HOMEOSTASIS IN HUMANS

 HOMEOSTASIS IN HUMANS

humans have highly developed systems for homeostasis.
The following are the main organs which work for homeostasis:
Lungs remove excess carbon dioxide and keep it in balance.
Skin performs role in the maintenance of body temperature and also removes excess water and salts.
The kidney filters excess water, salts, urea, uric acid etc. from the blood and forms urine.


Skin

Epidermis is the outer protective layer without blood vessels while dermis is the inner layer containing blood vessels, sensory nerve endings, sweat and oil glands, hairs and fat cells.
 Metabolic wastes such as

     excess water, salts, urea

     and uric acid are also

     removed in sweat.

Skin




Lungs

lungs maintain the concentration of carbon dioxide in the blood. Our cells produce carbon dioxide when they perform cellular respiration. From cells, carbon dioxide diffuses into tissue fluid and from there into blood. Blood carries carbon dioxide to lungs from where it is removed in air.


THE URINARY SYSTEM OF HUMANS

The excretory system of humans is also called the urinary system. It is formed of one pair of kidneys, a pair of ureters, a urinary bladder and a urethra. Kidneys filter blood to produce urine and the ureters carry urine from kidneys to urinary bladder. The bladder temporarily stores urine until it is released from body. Urethra is the tube that carries urine from urinary bladder to the outside of body.


THE URINARY SYSTEM OF HUMANS



Structure of Kidney

Kidneys are dark-red, bean shaped organs.
Each kidney is 10 cm long, 5 cm wide and 4 cm thick and weighs about 120 grams

Structure of Kidney


Functioning of Kidney

The main function of kidney is urine formation, which takes place in three steps.
Pressure filtration
Selective re-absorption
Tubular secretion


Water

95%

Urea

9.3 g/I

Chloride ions

1.87 g/I

Sodium ions

1.17 g/I

Potassium ions

0.750 g/I

Other ions and compounds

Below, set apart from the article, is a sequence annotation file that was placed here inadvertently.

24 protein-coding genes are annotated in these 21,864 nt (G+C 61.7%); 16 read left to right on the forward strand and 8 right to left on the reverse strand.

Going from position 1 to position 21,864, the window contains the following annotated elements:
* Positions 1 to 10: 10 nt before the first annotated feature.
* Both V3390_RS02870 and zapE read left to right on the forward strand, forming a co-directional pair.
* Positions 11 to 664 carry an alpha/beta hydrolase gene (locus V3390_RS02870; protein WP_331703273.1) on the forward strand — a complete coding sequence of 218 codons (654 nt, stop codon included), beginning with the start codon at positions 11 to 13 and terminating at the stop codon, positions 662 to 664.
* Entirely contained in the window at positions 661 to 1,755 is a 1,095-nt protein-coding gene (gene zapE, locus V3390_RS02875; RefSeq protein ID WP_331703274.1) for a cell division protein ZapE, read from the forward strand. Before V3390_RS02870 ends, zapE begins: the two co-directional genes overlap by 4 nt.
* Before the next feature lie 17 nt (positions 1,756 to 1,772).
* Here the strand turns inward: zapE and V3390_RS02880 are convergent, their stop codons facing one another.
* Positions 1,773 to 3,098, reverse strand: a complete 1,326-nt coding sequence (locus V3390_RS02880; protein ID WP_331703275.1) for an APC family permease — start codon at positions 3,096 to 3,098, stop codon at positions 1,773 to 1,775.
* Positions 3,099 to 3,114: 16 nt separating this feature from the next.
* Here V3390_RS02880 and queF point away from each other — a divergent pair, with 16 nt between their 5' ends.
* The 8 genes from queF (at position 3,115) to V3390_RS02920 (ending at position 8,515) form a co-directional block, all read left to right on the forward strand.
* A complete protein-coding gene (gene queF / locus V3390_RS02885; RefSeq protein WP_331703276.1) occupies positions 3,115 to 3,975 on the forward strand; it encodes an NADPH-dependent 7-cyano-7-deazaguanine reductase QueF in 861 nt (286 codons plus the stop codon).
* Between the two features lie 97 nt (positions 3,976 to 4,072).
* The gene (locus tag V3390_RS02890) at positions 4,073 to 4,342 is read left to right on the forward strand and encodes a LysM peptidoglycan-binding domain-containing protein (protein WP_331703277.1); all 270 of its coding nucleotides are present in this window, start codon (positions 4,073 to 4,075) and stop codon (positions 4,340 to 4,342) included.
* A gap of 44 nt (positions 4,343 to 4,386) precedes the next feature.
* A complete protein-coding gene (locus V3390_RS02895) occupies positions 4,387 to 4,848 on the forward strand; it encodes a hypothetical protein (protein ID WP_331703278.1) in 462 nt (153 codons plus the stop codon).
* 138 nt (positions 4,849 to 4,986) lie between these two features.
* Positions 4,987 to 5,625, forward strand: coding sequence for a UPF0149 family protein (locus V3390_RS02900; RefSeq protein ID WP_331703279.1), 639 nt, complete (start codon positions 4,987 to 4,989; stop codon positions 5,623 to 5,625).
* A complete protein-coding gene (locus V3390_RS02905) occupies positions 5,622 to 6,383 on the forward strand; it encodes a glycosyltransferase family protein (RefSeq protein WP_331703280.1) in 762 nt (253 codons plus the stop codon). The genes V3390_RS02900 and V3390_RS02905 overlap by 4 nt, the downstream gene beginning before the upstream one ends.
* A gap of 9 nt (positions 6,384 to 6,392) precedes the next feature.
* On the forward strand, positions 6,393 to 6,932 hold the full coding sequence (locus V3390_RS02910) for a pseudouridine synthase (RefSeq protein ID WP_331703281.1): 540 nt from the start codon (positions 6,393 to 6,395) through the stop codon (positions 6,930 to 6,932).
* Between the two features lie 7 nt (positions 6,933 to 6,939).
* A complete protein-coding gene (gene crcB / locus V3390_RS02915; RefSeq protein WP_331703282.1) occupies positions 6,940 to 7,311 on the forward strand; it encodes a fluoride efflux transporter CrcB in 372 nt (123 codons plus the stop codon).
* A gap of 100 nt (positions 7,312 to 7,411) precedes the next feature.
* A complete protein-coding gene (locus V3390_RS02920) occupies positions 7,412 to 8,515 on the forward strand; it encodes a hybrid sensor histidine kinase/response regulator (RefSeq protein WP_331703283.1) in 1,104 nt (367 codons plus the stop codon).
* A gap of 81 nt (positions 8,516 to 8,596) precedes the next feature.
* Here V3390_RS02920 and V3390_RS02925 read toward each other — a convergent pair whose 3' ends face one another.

Variable amounts

Normal chemical composition of Urine 


Osmoregulatory Function of Kidney

“The regulation of the concentration of water and salts in blood and other body fluids.”
hypotonic
Hypertonic

   This whole process is under hormonal control.




DISORDERS OF KIDNEY

There are many different kidney disorders.
Kidney Stones
Kidney (Renal) failure

    Dialysis (Dialysis means the cleaning of blood by artificial ways.) There are two methods of dialysis.

1.Peritoneal Dialysis



DISORDERS OF KIDNEY



 Haemodialysis

In haemodialysis, patient’s blood is pumped through an apparatus called dialyzer. The dialyzer contains long tubes, the walls of which act as semi-permeable membranes.



Kidney Transplant

 It is the replacement of patient’s damaged kidney with a donor healthy kidney.
Kidney may be donated by a deceased-donor or living-donor. The donor may or may not be a relative of the patient. Before transplant, the tissue proteins of donor and patient are matched. The donor’s kidney is transplanted in patient’s body and is connected to the patient’s blood and urinary system. The average lifetime for a donated kidney is ten to fifteen years. When a transplant fails, the patient may be given a second kidney transplant. In this situation, the patient is treated through dialysis for some intermediary time. Problems after a transplant may include transplant rejection, infections, imbalances in body salts which can lead to bone problems and ulcers.


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